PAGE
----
Broad Street Cider & Ale distillery gets initial approval from city officials

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The first floor of the building at 2723 South Broad Street is slated for a microdistillery called “Broad Street Cider & Ale.” (Robert Morris,

A new micro-distillery called Broad Street Cider & Ale in one of the Green Coast Enterprises buildings near Washington Avenue received initial approval from city officials on Tuesday.

The “cidery” is planned for the vacant first floor of the building at 2723 South Broad Street, just down the block from Laurel Street Bakery, according to plans for the project. The second floor will continue to be used for offices, the plans show.

“We would make a limited amount of hard cider (wine fermented from apples) for our customers to either consume at the location or purchase packaged for consumption elsewhere,” the business wrote in documents submitted to the city. “We would also offer other brands of beer, wine and alcoholic beverages for our customers to purchase and consume at the location.”

Technically, a micro-distillery producing hard cider is already permitted by the zoning at the site, city officials said. In order to get their liquor license from the state, however, Broad Street Cider & Ale will need a conditional use for a bar to allow the sale of alcohol at the location, which requires city approval.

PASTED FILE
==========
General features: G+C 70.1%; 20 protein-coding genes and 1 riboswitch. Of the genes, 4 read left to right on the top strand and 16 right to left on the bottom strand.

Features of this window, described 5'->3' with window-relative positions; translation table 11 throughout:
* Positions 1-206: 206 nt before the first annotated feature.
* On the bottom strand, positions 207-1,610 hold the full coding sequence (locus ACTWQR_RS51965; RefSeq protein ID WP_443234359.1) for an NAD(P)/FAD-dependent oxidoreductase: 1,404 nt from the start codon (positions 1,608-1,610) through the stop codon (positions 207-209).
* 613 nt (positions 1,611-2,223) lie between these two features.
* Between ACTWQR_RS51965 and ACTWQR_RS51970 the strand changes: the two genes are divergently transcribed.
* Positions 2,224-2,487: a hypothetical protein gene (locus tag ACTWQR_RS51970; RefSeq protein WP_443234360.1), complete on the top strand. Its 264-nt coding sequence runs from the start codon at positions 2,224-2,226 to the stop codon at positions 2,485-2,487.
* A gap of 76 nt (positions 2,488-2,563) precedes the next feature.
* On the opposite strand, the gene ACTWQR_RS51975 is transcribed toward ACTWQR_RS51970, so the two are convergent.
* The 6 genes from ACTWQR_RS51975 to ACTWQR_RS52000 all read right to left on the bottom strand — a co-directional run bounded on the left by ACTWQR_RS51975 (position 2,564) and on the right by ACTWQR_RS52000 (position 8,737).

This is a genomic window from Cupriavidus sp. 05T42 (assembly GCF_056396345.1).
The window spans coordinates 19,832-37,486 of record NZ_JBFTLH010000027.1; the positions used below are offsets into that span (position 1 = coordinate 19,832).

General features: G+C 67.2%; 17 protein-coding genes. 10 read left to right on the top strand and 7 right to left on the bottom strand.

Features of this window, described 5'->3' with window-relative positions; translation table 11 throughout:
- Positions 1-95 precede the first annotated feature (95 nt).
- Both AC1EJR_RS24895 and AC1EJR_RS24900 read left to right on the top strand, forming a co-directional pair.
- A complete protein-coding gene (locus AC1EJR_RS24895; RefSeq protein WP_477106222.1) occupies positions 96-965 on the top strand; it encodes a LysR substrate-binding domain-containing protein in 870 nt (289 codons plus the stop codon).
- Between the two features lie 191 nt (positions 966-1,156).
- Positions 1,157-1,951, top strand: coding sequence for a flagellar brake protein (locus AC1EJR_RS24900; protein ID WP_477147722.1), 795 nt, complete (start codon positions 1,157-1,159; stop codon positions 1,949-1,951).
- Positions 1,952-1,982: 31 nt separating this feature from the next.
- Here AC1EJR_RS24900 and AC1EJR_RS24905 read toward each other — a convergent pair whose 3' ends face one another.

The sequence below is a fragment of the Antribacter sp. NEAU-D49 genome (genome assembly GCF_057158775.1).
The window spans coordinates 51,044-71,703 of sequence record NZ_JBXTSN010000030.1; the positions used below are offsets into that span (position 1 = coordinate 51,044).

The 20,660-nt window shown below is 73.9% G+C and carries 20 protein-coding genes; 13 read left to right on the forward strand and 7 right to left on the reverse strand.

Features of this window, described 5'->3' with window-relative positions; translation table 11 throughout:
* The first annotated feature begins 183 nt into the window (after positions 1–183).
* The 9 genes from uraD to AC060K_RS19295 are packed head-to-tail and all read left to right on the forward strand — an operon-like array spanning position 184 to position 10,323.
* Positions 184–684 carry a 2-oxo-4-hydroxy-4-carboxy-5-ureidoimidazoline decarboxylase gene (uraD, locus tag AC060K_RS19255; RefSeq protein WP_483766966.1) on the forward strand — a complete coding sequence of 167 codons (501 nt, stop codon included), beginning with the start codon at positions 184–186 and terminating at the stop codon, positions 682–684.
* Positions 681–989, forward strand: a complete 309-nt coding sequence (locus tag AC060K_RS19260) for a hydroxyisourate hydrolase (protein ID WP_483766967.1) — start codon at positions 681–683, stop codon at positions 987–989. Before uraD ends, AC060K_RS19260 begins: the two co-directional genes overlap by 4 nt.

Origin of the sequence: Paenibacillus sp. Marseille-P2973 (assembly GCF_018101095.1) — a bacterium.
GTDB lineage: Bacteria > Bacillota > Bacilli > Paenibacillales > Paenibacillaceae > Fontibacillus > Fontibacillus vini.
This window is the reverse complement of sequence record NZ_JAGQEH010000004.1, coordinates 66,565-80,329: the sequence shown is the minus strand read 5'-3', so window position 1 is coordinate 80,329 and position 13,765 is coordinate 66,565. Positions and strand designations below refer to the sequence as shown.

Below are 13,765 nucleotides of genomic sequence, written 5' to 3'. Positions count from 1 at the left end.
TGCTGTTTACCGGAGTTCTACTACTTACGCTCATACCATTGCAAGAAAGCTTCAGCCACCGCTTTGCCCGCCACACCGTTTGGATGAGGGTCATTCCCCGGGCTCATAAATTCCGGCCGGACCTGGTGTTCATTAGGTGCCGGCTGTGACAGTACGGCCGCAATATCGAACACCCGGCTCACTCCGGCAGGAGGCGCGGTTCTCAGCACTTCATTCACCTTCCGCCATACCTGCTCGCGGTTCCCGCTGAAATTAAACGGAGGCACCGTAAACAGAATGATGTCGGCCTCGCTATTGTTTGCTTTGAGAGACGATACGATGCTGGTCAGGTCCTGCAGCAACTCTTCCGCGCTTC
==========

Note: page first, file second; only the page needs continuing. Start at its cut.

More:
“The tenant is currently planning to operate on Thursdays through Sunday from noon to midnight, possibly expanding those days of operation in the future,” attorney Jessica Starns told the City Planning Commission on Tuesday.

The bar is projected to open in summer 2017, according to its website.

The application carried a positive recommendation from city planners, who said the proposal fit with the character of the other recent developments around it.

“The intended uses are appropriate for this type of commercial area,” according to their report on it. “Additionally, the proposed use could spur additional redevelopment activity in an area that has been under-utilized and has several vacant commercial buildings.”

The front door of the building would open onto the bar and seating area, and the production area would be in the rear, floor plans show. (via City of New Orleans)

No one spoke in opposition to the project, and it passed the City Planning Commission unanimously and without discussion on Tuesday. The request will be forwarded to the City Council for final approval.

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